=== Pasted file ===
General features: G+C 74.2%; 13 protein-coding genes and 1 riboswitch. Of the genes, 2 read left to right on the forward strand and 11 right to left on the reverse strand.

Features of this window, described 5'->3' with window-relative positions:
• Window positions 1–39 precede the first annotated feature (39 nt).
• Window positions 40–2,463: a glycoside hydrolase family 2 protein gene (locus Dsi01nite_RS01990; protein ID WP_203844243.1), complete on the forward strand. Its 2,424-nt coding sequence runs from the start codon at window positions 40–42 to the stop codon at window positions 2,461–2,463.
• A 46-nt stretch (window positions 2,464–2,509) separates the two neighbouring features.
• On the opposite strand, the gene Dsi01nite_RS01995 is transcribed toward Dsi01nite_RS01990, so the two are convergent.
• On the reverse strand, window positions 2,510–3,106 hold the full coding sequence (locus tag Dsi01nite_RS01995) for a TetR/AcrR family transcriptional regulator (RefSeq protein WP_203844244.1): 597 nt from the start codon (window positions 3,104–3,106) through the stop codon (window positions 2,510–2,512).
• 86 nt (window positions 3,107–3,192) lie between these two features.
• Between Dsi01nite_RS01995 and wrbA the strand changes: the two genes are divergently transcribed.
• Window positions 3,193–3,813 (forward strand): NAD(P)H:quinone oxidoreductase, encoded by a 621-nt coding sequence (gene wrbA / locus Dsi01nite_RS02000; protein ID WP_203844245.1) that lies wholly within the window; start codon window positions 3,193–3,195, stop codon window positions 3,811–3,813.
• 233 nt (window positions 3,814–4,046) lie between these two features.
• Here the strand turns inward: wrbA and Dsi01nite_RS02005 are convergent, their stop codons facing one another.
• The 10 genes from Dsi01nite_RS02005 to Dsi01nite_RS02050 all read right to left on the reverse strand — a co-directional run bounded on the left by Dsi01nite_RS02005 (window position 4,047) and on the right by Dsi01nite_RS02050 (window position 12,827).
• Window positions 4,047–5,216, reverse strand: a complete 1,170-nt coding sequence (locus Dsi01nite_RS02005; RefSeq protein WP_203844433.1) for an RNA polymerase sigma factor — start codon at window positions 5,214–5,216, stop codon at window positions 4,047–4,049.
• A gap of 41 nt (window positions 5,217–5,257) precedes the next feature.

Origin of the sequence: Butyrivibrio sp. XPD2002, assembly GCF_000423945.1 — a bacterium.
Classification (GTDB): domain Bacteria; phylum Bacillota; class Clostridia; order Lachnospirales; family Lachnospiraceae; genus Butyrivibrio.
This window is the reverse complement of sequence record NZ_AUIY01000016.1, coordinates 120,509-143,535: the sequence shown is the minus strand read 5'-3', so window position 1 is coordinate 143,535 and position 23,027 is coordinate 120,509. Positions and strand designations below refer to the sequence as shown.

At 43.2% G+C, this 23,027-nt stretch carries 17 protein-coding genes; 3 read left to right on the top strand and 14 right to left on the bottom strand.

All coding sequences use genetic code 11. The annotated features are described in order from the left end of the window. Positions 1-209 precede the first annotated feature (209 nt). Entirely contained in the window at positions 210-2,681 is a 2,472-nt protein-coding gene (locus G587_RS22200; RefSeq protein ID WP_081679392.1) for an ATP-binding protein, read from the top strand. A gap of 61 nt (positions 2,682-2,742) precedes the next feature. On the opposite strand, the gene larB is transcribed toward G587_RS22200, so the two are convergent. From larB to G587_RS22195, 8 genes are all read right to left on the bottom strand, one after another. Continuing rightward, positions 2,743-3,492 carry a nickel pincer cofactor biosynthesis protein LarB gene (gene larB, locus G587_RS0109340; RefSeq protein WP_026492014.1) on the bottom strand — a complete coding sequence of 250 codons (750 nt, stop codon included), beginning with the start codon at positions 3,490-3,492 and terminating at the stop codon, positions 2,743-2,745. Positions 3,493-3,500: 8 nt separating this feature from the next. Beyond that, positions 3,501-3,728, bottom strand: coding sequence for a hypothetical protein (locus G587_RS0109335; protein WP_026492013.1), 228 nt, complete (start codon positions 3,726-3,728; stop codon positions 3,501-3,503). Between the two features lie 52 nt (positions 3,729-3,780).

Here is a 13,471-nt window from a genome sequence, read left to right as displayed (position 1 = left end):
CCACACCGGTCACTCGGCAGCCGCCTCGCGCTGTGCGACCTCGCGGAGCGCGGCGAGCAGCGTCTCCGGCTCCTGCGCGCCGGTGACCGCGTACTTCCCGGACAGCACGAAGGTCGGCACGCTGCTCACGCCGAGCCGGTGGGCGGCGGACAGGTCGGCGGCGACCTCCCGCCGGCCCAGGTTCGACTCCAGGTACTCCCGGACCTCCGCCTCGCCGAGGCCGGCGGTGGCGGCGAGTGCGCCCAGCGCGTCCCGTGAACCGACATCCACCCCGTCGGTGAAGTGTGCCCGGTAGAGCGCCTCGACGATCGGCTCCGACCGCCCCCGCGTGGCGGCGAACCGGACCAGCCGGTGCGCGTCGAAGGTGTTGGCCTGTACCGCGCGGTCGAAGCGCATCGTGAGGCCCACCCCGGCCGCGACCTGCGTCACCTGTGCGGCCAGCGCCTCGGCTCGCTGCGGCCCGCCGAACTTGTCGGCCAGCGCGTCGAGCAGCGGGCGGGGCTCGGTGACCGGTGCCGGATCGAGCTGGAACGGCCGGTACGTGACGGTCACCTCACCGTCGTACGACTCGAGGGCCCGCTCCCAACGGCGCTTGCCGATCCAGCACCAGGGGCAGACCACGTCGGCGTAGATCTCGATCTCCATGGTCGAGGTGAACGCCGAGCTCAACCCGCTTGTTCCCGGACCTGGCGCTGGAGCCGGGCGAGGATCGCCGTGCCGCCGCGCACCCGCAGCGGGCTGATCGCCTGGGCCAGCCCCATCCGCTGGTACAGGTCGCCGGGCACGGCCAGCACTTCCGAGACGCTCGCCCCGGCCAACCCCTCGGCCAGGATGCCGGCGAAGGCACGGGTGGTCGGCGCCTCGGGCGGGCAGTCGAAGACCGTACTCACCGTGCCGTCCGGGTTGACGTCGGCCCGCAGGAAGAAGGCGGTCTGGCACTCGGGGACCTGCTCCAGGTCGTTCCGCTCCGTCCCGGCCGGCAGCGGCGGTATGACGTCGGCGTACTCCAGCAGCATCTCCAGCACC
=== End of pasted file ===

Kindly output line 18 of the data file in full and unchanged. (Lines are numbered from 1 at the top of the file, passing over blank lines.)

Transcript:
This window is the reverse complement of sequence record NZ_AUIY01000016.1, coordinates 120,509-143,535: the sequence shown is the minus strand read 5'-3', so window position 1 is coordinate 143,535 and position 23,027 is coordinate 120,509. Positions and strand designations below refer to the sequence as shown.